• Females (sexually active) with private health insurance had the highest (best) rate of receipt of reproductive health services (81.9% as reported in 2011–2013). Rates for women in other health insurance groups were:
      • 61.8% for those with no health insurance. The rate for females with private health insurance was almost 1.5 times that for females without insurance. 
      • 80.2% for those with public health insurance; not significantly different than the best group rate.

    Endnotes

    • Unless otherwise stated, all comparisons described are statistically significant at the 0.05 level of significance.
    • Data for this objective are available periodically and come from the National Survey of Family Growth (NSFG), CDC/NCHS.
    • The terms “Hispanic or Latino” and “Hispanic” are used interchangeably in this report.  

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    Awareness of HIV infection status (HIV-13)

    • Healthy People 2020 objective HIV-13 tracks the proportion of persons aged 13 years and over living with HIV who are aware of their HIV infection.
      • HP2020 Baseline: 80.9% of persons aged 13 years and over living with HIV were aware of their HIV infection in 2006. 
      • HP2020 Target: 90.0%, consistent with the National HIV/AIDS Strategy.
    • Females had a higher rate of awareness of their HIV infection than males in 2012 (88.6% versus 86.7%).
    • White persons with HIV had the highest (best) rate of awareness of HIV infection (89.8%) in 2012. This rate was 16.8% higher than the lowest group rate, which was among Native Hawaiian or Other Pacific Islander (NHOPI) persons with HIV (76.9%). The rates for other race/ethnic groups were:
      • 79.4% among Asian persons. The rate for white persons was 13.1% higher than that for Asian persons.  
      • 81.1% among American Indian and Alaska Native persons
      • 86.3% among black persons
      • 85.3% among Hispanic or Latino persons
      • 87.7% among persons of 2 or more races
    • Persons aged 65 years and over with HIV had the highest (best) rate of HIV infection awareness (96.7%) in 2012. This rate was more than 1.5 times the lowest group rate, which was among persons aged 13–24 years (55.8%). The rates for other age groups were:
      • 73.7% among persons aged 25–34 years. The rate for persons aged 65 years and over was almost 1.5 times the rate for persons aged 25–34 years.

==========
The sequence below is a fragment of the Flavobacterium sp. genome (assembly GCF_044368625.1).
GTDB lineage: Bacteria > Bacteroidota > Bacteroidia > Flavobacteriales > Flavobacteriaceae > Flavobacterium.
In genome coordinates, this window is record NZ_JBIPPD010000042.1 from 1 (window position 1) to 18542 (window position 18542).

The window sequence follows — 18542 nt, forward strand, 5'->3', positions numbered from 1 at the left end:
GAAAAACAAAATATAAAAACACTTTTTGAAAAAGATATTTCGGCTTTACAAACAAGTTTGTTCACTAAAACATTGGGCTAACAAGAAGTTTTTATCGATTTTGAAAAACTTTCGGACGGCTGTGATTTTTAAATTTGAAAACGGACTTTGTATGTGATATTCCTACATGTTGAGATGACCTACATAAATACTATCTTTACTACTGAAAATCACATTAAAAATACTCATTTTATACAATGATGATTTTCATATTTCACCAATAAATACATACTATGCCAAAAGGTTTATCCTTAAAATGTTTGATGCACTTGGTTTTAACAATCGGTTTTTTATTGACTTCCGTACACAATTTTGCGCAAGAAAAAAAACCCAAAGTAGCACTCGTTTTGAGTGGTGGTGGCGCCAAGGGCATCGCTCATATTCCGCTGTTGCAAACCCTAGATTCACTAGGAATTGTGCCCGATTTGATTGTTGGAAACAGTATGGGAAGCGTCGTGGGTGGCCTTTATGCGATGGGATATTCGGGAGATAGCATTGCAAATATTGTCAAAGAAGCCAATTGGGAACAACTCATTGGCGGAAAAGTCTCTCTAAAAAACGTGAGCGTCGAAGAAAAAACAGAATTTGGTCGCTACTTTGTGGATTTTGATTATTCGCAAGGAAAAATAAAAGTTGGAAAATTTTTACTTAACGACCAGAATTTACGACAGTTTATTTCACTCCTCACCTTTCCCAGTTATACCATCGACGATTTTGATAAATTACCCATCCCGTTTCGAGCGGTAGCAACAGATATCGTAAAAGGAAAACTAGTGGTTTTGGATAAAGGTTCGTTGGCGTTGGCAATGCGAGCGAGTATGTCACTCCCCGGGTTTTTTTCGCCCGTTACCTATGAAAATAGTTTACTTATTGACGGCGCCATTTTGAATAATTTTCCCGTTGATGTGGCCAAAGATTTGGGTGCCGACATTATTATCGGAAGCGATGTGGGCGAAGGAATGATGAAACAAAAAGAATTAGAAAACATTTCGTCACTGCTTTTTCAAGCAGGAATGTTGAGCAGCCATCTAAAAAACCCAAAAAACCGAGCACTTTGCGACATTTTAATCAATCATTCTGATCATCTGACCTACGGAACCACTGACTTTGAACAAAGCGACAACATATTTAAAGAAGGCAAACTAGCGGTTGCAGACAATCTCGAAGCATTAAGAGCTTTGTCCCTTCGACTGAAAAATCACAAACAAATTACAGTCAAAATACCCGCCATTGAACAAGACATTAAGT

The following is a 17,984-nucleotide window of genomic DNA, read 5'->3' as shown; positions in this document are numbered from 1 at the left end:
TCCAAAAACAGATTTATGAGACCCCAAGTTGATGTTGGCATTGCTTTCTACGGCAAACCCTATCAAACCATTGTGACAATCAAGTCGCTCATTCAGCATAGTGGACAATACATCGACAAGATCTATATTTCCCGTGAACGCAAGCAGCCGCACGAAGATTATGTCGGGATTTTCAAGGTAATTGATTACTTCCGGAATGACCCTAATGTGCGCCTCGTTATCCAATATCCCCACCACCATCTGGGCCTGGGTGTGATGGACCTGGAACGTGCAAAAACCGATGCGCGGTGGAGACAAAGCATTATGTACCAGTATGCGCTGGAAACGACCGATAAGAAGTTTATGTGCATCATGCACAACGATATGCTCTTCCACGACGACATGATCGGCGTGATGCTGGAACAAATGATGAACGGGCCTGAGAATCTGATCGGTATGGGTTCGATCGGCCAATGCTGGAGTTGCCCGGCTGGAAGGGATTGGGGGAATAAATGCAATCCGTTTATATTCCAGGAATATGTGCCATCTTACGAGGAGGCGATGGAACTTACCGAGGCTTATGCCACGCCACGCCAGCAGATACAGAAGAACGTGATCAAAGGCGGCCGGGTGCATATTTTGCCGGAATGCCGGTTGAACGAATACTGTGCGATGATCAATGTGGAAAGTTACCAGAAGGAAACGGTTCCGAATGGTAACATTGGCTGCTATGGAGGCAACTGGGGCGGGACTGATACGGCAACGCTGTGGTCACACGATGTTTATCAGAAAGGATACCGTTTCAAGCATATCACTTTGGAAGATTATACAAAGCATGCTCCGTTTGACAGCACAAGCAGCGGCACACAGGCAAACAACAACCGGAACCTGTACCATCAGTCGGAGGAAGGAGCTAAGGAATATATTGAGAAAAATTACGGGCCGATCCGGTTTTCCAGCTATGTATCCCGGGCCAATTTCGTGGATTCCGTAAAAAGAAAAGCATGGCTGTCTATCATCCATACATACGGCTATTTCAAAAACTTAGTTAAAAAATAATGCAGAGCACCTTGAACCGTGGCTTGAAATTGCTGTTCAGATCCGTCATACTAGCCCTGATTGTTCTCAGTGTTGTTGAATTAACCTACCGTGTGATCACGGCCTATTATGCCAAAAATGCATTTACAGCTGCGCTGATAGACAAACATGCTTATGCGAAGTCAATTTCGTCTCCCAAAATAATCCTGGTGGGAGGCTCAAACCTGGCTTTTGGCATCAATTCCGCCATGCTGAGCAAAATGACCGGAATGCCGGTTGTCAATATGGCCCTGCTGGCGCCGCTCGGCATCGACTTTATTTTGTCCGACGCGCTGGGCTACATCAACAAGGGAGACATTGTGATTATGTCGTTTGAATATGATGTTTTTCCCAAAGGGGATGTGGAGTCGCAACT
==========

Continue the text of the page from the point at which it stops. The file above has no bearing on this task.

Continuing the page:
• 86.8% among persons aged 35–44 years 
      • 92.1% among persons aged 45–54 years 
      • 94.0% among persons aged 55–64 years

    Awareness of HIV Infection Status by Sex, 2012

    Awareness of HIV Infection Graphic

    Data source: HIV Surveillance System, CDC/NCHHSTP.

    • Persons whose transmission category was identified as “other” (persons who had hemophilia, a blood transfusion, or perinatal exposure, or whose risk factor was not reported or not identified) had the highest (best) rate of awareness of their HIV infection (96.2%). The rates for other transmission groups were:
      • 83.6% among men having heterosexual contact with a person known to have, or to be at high risk for, HIV infection. The rate for persons whose transmission category was identified as “other” was 15.1% higher than that for heterosexual males.  
      • 85.2% among men having sex with men. The rate for persons whose transmission category was identified as “other” was 12.9% higher than that for men who have sex with men.  
      • 86.7% among women having heterosexual contact with a person known to have, or to be at high risk for, HIV infection 
      • 93.6% among men having sex with men who use intravenous drugs
      • 94.0% among female intravenous drug users 
      • 95.0% among male intravenous drug users
    Endnotes:
    • Data for this measure are available annually and come from the HIV Surveillance System, CDC/NCHHSTP. Data in the HIV Surveillance System, formerly the HIV/AIDS Surveillance System, are continually updated, and new records are added as they are reported. For this reason, data for any given year may be revised, and data points are updated annually.